You’ve been gathering with family members to celebrate Thanksgiving and Christmas for as long as you can remember… but this year, things are different.
Your mom’s dementia is worsening, and she’s becoming more and more frail. You worry that she may not be able to make it and, if she does, that she won’t enjoy the family gathering.
What should you do?
“The holidays can be particularly challenging for older loved ones who have memory or mobility issues,” said Teresa Steinfatt, Vice President of Business Performance at Tudor Oaks Home Care’s partner, the HomeCare Advocacy Network (HCAN). “It’s important for family members to be aware of the challenges and make a plan to cope with them – so that their older loved ones feel included and not burdensome.”
Steinfatt offers these tips to help you and your family make the holidays joyous for everyone.
Plan ahead. Clear clutter, move furniture and pick up throw rugs to accommodate walkers or wheelchairs and eliminate tripping hazards. If your aging loved ones tire easily, limit the number of activities they are involved in or the length of time they are included. The noise and confusion of a large family gathering can lead to irritability, confusion or exhaustion, so make sure they have a quiet space to retreat to, if necessary.
Modify festivities as needed. Come up with ways to continue long-standing traditions – perhaps with slight changes to accommodate your aging loved ones. Be sure to account for potential challenges with meals and other activities for those with mental, physical or dietary issues.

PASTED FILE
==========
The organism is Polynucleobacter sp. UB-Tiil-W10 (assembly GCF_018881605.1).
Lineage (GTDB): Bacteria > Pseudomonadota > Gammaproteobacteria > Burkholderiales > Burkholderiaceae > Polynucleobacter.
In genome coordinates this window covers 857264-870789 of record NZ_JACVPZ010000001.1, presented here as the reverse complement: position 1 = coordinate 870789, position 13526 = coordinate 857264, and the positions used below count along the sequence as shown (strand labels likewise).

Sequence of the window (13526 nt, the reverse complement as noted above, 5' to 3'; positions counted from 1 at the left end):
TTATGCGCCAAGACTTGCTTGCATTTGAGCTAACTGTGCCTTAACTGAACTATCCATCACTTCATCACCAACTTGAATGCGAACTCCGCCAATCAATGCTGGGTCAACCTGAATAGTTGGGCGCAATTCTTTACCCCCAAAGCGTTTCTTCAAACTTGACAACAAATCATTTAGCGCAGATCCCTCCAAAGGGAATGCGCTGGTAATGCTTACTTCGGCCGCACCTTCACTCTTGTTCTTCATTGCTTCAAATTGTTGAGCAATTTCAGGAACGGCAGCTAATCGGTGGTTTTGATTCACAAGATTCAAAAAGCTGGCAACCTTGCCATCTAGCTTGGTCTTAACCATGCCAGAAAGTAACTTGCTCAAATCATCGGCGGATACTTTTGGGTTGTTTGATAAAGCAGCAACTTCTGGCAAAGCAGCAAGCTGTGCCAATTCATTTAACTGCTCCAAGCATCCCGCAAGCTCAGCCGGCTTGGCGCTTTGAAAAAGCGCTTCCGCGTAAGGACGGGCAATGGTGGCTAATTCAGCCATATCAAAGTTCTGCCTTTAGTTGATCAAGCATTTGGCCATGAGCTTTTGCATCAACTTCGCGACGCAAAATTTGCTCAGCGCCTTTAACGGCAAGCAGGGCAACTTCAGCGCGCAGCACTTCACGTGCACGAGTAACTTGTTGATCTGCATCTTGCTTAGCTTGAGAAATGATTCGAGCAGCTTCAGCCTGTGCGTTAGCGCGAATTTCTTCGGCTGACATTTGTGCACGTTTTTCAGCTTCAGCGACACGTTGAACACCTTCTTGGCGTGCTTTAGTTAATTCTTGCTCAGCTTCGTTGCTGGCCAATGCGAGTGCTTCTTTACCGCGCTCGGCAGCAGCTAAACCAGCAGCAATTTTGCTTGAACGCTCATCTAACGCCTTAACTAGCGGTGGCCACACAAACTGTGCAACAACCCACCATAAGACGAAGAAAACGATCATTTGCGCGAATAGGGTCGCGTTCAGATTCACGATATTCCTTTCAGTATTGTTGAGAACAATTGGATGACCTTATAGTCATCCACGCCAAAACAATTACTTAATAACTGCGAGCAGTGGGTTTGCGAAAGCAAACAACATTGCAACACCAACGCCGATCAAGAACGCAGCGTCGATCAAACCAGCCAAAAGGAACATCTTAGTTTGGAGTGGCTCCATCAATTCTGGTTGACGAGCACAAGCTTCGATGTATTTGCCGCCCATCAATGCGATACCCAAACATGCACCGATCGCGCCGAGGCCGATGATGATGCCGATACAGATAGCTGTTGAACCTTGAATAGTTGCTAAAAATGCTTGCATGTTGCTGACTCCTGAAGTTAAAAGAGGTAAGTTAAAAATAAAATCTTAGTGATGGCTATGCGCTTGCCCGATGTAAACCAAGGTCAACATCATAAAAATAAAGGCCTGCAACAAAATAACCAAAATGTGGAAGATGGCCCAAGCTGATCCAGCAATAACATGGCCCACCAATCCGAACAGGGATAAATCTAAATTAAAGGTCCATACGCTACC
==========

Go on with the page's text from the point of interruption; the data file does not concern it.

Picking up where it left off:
Ask your loved ones to reminisce. Seniors with memory issues may have trouble remembering recent events, but they’re often able to recall stories from the past. Break out family albums, videos and music to help stimulate their memory and encourage them to share the holiday stories and experiences they remember.
Create new traditions. Consider adding something new to your celebrations – activities that will be easy for your older loved ones to participate in, such as baking, decorating, holiday crafts or driving through neighborhoods to see the holiday lights.
Acknowledge feelings of grief. The holidays often bring back memories of family members and friends who have passed away. Understand that, while it’s a festive time, your aging loved ones may also be experience feelings of grief and sadness.
Monitor diet, alcohol and medications. Holiday celebrations can be chaotic, but try to keep your older loved ones on their regular meal and medication schedule. Make sure everyone is aware of dietary restrictions and limit alcohol intake, as it can affect balance, mobility and some medications.
Find ways to have long-distance celebrations. If travel challenges or other circumstances keep you from being with your aging loved ones, look for other ways to celebrate with them – such as FaceTime or Zoom.
“While the holiday season is the most wonderful time of the year for most of us, it can be just the opposite for seniors,” Steinfatt said. “Taking a few, simple steps now will help you overcome some the challenges, so family members of all ages can have a great time.”
To learn about Tudor Oaks Home Care services designed to help seniors age safely in their homes, visit tudoroakshomecare.com or call 414-525-6402.